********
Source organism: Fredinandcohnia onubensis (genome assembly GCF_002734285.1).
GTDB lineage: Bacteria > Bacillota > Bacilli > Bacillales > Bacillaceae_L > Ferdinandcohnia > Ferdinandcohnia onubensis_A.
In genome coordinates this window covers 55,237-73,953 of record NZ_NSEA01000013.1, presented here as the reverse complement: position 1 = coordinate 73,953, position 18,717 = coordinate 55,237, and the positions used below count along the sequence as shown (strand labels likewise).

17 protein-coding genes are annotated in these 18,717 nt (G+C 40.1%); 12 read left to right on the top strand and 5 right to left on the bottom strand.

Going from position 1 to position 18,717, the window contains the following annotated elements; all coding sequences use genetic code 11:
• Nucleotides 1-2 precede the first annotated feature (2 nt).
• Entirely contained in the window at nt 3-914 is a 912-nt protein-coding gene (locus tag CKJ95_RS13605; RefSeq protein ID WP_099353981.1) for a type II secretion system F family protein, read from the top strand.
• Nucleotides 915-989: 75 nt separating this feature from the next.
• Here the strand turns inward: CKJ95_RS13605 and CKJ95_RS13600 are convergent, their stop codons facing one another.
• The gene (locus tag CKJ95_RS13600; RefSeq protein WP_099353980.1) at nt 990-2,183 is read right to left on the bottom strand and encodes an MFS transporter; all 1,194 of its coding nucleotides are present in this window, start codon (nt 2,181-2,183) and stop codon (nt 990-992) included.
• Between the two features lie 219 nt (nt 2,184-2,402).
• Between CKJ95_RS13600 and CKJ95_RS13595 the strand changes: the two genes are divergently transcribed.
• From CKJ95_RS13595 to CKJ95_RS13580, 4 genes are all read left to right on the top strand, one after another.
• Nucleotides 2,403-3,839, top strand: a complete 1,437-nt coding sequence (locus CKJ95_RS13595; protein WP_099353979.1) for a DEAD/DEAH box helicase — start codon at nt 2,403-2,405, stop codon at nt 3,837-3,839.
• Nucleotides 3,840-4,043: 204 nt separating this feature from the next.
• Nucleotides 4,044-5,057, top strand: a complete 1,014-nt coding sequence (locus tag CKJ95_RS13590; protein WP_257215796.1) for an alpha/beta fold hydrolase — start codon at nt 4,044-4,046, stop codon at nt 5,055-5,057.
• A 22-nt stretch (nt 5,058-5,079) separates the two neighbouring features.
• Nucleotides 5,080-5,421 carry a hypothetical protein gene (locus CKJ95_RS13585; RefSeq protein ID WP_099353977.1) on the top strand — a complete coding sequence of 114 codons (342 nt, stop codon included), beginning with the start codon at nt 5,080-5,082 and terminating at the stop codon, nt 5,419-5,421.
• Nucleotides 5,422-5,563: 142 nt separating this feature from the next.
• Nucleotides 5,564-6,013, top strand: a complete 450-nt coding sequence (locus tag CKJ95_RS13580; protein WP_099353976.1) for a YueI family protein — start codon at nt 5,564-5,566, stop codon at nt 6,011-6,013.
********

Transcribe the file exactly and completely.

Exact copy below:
Source organism: Fredinandcohnia onubensis (genome assembly GCF_002734285.1).
GTDB lineage: Bacteria > Bacillota > Bacilli > Bacillales > Bacillaceae_L > Ferdinandcohnia > Ferdinandcohnia onubensis_A.
In genome coordinates this window covers 55,237-73,953 of record NZ_NSEA01000013.1, presented here as the reverse complement: position 1 = coordinate 73,953, position 18,717 = coordinate 55,237, and the positions used below count along the sequence as shown (strand labels likewise).

17 protein-coding genes are annotated in these 18,717 nt (G+C 40.1%); 12 read left to right on the top strand and 5 right to left on the bottom strand.

Going from position 1 to position 18,717, the window contains the following annotated elements; all coding sequences use genetic code 11:
• Nucleotides 1-2 precede the first annotated feature (2 nt).
• Entirely contained in the window at nt 3-914 is a 912-nt protein-coding gene (locus tag CKJ95_RS13605; RefSeq protein ID WP_099353981.1) for a type II secretion system F family protein, read from the top strand.
• Nucleotides 915-989: 75 nt separating this feature from the next.
• Here the strand turns inward: CKJ95_RS13605 and CKJ95_RS13600 are convergent, their stop codons facing one another.
• The gene (locus tag CKJ95_RS13600; RefSeq protein WP_099353980.1) at nt 990-2,183 is read right to left on the bottom strand and encodes an MFS transporter; all 1,194 of its coding nucleotides are present in this window, start codon (nt 2,181-2,183) and stop codon (nt 990-992) included.
• Between the two features lie 219 nt (nt 2,184-2,402).
• Between CKJ95_RS13600 and CKJ95_RS13595 the strand changes: the two genes are divergently transcribed.
• From CKJ95_RS13595 to CKJ95_RS13580, 4 genes are all read left to right on the top strand, one after another.
• Nucleotides 2,403-3,839, top strand: a complete 1,437-nt coding sequence (locus CKJ95_RS13595; protein WP_099353979.1) for a DEAD/DEAH box helicase — start codon at nt 2,403-2,405, stop codon at nt 3,837-3,839.
• Nucleotides 3,840-4,043: 204 nt separating this feature from the next.
• Nucleotides 4,044-5,057, top strand: a complete 1,014-nt coding sequence (locus tag CKJ95_RS13590; protein WP_257215796.1) for an alpha/beta fold hydrolase — start codon at nt 4,044-4,046, stop codon at nt 5,055-5,057.
• A 22-nt stretch (nt 5,058-5,079) separates the two neighbouring features.
• Nucleotides 5,080-5,421 carry a hypothetical protein gene (locus CKJ95_RS13585; RefSeq protein ID WP_099353977.1) on the top strand — a complete coding sequence of 114 codons (342 nt, stop codon included), beginning with the start codon at nt 5,080-5,082 and terminating at the stop codon, nt 5,419-5,421.
• Nucleotides 5,422-5,563: 142 nt separating this feature from the next.
• Nucleotides 5,564-6,013, top strand: a complete 450-nt coding sequence (locus tag CKJ95_RS13580; protein WP_099353976.1) for a YueI family protein — start codon at nt 5,564-5,566, stop codon at nt 6,011-6,013.